The research on competitive sport and the impacts on the players is vast. Our society rewards athletes and their successes, but much research and legislation has come into play to reduce the negative, unintended consequences competitive sport might have on young players. In an article from 2010 in the New York Times titled “How a Soccer Star Is Made”, about the academy of the European club Ajax, the author illuminates the consequences such demanding academies have on players, whom start in these clubs as early as five years old. In comparison, the MLS academy teams do not begin until early to mid teen years of age. As a society, for better or for worse in the athletic realm, we have become aware of these negative effects and ridicule any coach, parent, team, or any institution in general that allows any sort of abusive language, physical abuse, lack of focus on education, sport specialization at a young age, and any other behavior that might be considered obsessive or over the top and not in the athlete’s best interest. We see this behavior commented upon in media, where the film Kicking & Screaming, a 2005 American comedy starring Will Ferrell, mocks the ridiculous behaviors of little league coaches and gives an American point of view on the discussion, where as this sentiment might not be the same in Europe.

While extremely comic, these types of abusive coaching situations are common and receive a lot of negative attention from American society. Clubs such as Ajax are cold and cutthroat and their style that has made them successful wouldn’t be received well, even if the parent signs the kid up for it. Additionally, society looks down upon the negative effects on education that a sole focus on sports can produce, which occurred with the University of North Carolina scandal. Specialization has also been a been topic of discussion in lacrosse, with many advocates of multi-sport athletes, including these college coaches. With these sociological pressures, it is very hard for an academy with a model similar to Ajax, or any other successful European soccer academy, to survive let alone be competitive in the United States.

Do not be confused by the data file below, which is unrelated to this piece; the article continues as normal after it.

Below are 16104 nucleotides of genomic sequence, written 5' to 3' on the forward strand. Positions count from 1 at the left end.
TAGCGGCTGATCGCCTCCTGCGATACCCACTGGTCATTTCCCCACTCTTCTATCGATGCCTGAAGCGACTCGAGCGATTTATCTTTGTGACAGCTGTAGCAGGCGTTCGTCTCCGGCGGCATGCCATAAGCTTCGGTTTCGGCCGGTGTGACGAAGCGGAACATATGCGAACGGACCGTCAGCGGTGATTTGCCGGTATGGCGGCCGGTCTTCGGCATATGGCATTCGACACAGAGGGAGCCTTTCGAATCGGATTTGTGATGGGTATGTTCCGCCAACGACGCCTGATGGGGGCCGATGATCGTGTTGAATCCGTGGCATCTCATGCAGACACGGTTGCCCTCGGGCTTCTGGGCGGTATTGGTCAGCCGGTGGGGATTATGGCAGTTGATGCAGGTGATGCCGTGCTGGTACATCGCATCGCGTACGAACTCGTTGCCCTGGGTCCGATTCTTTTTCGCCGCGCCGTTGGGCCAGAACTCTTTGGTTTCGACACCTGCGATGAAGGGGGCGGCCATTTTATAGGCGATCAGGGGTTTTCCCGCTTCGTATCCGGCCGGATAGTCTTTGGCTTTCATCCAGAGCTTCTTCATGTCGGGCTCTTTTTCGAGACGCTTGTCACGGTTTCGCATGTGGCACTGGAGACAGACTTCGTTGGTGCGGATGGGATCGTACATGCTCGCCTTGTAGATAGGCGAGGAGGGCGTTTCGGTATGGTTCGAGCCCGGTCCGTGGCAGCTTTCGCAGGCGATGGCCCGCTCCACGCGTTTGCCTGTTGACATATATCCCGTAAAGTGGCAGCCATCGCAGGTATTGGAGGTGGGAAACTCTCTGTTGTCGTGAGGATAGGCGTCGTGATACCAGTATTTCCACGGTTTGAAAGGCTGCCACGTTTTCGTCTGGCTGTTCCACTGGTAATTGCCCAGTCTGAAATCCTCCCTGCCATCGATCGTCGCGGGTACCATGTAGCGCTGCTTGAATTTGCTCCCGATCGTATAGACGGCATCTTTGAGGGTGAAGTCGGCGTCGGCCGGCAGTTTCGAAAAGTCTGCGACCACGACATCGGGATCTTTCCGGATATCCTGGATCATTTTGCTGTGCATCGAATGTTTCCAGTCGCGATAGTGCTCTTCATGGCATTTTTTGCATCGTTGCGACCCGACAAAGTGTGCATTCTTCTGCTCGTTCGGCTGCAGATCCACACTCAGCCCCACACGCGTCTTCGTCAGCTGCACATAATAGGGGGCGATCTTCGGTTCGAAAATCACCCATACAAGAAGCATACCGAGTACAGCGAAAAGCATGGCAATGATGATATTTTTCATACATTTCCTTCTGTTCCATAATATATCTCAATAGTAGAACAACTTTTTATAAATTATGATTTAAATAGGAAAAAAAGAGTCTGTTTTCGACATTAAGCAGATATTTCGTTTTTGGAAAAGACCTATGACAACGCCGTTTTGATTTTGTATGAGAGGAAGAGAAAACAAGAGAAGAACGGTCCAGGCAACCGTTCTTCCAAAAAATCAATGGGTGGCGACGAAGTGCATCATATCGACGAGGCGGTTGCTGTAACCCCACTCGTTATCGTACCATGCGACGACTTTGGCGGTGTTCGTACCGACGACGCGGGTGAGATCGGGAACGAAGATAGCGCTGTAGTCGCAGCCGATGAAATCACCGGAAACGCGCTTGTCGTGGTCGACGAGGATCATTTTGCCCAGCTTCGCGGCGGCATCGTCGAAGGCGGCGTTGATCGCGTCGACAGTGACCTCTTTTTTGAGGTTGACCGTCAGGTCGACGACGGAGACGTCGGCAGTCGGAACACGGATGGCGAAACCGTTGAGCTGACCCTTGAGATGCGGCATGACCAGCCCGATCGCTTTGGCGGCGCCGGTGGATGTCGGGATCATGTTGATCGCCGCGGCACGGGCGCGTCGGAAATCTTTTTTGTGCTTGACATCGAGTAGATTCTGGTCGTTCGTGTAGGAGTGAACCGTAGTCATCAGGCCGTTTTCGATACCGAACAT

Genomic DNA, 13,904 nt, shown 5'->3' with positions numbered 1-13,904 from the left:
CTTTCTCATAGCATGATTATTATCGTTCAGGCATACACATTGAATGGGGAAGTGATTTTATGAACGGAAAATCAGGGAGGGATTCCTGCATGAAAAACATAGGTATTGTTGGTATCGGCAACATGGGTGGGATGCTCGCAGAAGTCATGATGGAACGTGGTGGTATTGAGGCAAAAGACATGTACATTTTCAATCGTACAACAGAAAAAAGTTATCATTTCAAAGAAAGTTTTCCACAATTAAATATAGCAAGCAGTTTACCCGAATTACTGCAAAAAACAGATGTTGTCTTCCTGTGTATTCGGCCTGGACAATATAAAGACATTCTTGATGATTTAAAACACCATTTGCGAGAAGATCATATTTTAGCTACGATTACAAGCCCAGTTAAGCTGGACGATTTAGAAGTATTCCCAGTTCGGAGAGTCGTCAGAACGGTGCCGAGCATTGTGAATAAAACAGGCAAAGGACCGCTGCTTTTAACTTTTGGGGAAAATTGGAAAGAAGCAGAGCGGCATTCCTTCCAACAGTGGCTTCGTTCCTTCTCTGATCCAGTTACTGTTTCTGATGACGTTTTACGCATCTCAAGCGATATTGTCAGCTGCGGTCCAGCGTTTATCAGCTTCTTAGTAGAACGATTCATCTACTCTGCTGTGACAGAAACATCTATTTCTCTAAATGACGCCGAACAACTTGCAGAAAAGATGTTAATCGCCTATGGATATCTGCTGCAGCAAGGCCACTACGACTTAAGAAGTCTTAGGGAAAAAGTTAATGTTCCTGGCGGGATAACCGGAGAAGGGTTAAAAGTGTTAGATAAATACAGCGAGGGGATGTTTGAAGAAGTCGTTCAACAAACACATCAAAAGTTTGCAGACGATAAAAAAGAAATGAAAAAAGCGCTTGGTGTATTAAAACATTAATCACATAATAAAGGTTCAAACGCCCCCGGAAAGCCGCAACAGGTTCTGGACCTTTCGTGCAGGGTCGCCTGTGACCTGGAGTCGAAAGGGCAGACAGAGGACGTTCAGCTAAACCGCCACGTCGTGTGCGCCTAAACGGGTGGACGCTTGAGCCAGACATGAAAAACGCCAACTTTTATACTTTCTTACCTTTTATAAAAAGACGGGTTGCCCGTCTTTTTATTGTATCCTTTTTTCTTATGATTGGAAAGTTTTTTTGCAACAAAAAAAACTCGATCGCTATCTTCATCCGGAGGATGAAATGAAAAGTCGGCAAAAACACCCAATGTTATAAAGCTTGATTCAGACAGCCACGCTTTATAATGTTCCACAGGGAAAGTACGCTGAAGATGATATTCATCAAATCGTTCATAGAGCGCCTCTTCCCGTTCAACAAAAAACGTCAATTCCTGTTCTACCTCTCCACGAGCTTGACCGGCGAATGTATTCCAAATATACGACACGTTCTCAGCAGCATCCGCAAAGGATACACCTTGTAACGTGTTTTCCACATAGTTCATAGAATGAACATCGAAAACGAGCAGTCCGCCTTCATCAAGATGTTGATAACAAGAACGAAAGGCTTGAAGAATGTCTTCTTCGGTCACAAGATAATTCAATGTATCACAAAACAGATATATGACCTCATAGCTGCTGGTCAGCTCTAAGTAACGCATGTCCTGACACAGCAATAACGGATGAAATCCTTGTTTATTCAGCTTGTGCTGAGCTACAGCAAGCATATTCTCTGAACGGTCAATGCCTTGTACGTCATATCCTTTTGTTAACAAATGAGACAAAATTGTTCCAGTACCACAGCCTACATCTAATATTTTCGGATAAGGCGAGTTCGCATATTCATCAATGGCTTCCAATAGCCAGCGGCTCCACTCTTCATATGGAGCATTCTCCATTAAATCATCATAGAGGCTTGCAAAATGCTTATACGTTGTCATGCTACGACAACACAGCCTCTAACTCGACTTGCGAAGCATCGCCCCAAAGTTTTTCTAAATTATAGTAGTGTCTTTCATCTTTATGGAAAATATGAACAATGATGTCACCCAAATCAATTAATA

While certainly not the only reason the United States might be behind compared to other countries in terms of soccer prevalence, the lack of traditional academies and their lack of prominence is definitely inhibiting the growth of soccer in America. One might cite tennis as a similar example and wonder why tennis academies and the extreme tennis culture that exists in the United States, with the negative effects that are well documented through the likes of all time great Andre Agassi, still remains if the American society negatively views these types of behavior. It is a valid question to be analyzed more so in another discussion, but these cautionary tales and societal views will likely hinder American soccer academies from achieving success through the same means as academies such as Ajax.

I would love to hear others input and if anyone has any perspective from growing up around the European environment it would be great to compare and contrast!

3 thoughts on “What is Holding American Soccer Back?

  1. Brigid Larkin